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Employer considerations for returning to the workplace after COVID-19

With businesses moving towards reopening and restrictions continuously changing, employers must start planning for a gradual return to the workplace. However, returning to the workplace after COVID-19 must be done in a strategic way to protect the health and wellbeing of your workforce. It is important to note that, while the government’s roadmap offers a timetable and regulations, employers must stay up to date since changes can happen at any time. With that said, this Pacific Prime UK article discusses what employers need to think about when returning to work after COVID-19.

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Deciding to return to the workplace

Even though the easing of lockdown makes returning to the workplace possible, and in some cases necessary, an integral part of any plan should be to support flexible working arrangements. Employees may be concerned about travelling to work and being in the office, especially those who have been shielding.

According to government advice, work from home should continue wherever possible, at least until social distancing or lockdown restrictions are relaxed. If working from home is not possible, employers must comply with guidelines for returning to work post-COVID. Likewise, they need to consider the overall wellbeing of the workforce, including physical, mental, and emotional.

The pandemic has changed the way people work and manage responsibilities. As an employer, now is the best time to think creatively about more effective and flexible working practising to meet employees’ expectations. Flexible working arrangements could help employees be more effective, which would improve productivity. Employers may have to produce new policies on flexible working arrangements or review existing ones.

If working from home is not an option, there are three questions employers should ask before bringing the workforce back into the office:

  1. Is it essential?
  2. Is it safe?
  3. Is it mutually agreed?

There are many factors to think about, such as the size of the workplace and the number of vulnerable employees or those living with vulnerable people. Since it can be highly challenging to adapt offices to accommodate all employees and maintain social distancing, employers may choose to stay closed until the scheme ends.

Health and safety measures

For a safe return to the workplace, employers need to think about risk management approaches to minimise the risk of infection and protect employees’ health. Spot checks will be conducted by the Health and Safety Executive, so it is advisable to refer to their advice and guidance when considering health and safety measures. There are also plenty of toolkits and resources available online for returning to work safely during COVID-19.

Close collaborations between employers and health and safety teams are essential. Likewise, employers should let employees know the measures they are taking to offer reassurance and remind them that their safety, health and wellbeing come first. Employees must have a clear understanding of rules and procedures they need to follow whether working at home or in the workplace, especially if they start to feel unwell.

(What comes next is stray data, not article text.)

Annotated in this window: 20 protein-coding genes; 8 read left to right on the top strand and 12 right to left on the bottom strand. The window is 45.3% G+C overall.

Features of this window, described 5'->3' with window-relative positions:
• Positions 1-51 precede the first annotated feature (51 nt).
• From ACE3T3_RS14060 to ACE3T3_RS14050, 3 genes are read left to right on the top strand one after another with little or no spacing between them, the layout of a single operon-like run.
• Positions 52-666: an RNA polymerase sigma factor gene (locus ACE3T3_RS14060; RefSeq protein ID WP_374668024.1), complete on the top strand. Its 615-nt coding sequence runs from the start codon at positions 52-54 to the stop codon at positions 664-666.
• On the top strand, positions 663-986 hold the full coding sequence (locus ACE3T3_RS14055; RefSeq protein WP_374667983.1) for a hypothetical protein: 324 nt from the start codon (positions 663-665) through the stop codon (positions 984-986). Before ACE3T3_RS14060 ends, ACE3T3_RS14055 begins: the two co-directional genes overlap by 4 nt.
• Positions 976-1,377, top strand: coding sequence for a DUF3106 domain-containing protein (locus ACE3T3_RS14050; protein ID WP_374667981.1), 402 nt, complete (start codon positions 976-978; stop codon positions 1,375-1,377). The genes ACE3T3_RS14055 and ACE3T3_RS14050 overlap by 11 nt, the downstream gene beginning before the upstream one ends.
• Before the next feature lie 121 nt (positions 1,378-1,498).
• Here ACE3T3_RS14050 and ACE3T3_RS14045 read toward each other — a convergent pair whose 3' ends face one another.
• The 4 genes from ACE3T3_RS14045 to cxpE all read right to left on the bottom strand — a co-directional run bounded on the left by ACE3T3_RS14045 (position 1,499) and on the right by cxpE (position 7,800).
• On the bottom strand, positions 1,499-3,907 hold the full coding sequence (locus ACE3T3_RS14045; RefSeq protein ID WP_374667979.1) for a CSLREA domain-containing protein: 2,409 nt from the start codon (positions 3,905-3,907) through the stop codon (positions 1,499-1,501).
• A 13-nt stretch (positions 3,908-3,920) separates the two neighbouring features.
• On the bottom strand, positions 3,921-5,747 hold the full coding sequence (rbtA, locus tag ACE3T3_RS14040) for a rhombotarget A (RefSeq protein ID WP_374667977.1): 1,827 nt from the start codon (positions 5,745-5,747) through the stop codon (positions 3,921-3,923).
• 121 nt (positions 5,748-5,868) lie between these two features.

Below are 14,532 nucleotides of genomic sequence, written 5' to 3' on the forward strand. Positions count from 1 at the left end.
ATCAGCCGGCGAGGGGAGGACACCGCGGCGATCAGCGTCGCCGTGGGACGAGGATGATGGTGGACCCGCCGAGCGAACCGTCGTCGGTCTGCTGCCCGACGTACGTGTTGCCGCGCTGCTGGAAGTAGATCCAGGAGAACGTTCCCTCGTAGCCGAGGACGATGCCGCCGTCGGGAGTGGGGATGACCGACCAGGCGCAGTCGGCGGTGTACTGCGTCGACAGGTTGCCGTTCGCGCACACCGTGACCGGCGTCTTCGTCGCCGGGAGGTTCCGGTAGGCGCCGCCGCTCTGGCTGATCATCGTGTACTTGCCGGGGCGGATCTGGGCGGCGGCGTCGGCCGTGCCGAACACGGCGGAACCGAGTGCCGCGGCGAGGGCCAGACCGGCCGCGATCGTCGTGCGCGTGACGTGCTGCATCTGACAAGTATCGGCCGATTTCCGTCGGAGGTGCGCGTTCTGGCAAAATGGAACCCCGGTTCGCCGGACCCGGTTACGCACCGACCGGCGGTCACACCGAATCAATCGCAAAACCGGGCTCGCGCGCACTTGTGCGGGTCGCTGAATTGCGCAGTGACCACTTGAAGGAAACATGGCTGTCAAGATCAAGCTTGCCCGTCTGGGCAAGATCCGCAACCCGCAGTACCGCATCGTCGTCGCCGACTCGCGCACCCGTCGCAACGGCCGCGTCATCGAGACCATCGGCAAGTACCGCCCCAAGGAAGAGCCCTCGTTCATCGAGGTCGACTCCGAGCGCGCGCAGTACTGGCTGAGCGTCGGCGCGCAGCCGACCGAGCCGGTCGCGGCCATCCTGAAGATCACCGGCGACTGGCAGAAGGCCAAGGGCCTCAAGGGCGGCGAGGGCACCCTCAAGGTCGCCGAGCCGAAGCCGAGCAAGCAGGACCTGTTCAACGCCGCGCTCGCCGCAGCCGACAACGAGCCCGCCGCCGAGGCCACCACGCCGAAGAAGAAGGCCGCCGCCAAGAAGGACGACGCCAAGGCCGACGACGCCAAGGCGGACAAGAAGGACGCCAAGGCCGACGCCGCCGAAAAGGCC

Employers must review the workplace and ask questions such as:

  • Is it possible for employees to practice safe physical distancing?
  • How will interactions, meetings and interviews be managed?
  • Can staggered working hours help limit the number of employees in the office at the same time?

Cleaning arrangements must also be reviewed. For example, making sure all surfaces are wiped with a disinfectant daily. Offices that have been closed for a long time may also need a deep cleaning before reopening. It is important to remind employees about effective hygiene measures, such as regular handwashing, and provide hand sanitiser throughout the premises.

In some working environments, additional personal protective equipment (PPE), like masks and gloves, may also be necessary. If that is the case, employers may have to provide training and brief employees on correct usage to ensure it is effective. According to the latest regulations, waiters, bar staff and shop workers must wear face coverings.

Testing for COVID-19 infection

More extensive COVID-19 testing will likely become a crucial part of returning to the workplace, especially those with a large workforce. While essential workers are already being tested, it’s possible that every employer will have to do the same – and therefore must adopt a systematic approach to testing their workforce.

Returning to work after a negative COVID-19 test ensures that employees feel safe being in the office and around their colleagues. What if an employee tests positive and asks “when can I return to work after a positive COVID-19 test?”. If that’s the case, it is advisable to check the guidance before answering and tell them to stay home and self isolate in the meantime.

Changes are probably going to keep fluctuating, and stricter measures can be imposed at any time. Employers must communicate with the workforce and keep employees informed to give them some sense of security during these trying and uncertain times. Knowing that their employer values and supports them, and continues to put their health and safety first, will be vital to their wellbeing.

Prioritise your employees’ needs with Pacific Prime

Whether you’d like to go over your group health insurance plan or extend employee benefits to dependents, Pacific Prime UK is here to help. As a leading insurance broker and employee benefits specialist, we have the expertise and knowledge to help you find the best company insurance solutions and employee benefits plans. Contact our team of expert advisors for impartial advice or an obligation-free plan comparison today.

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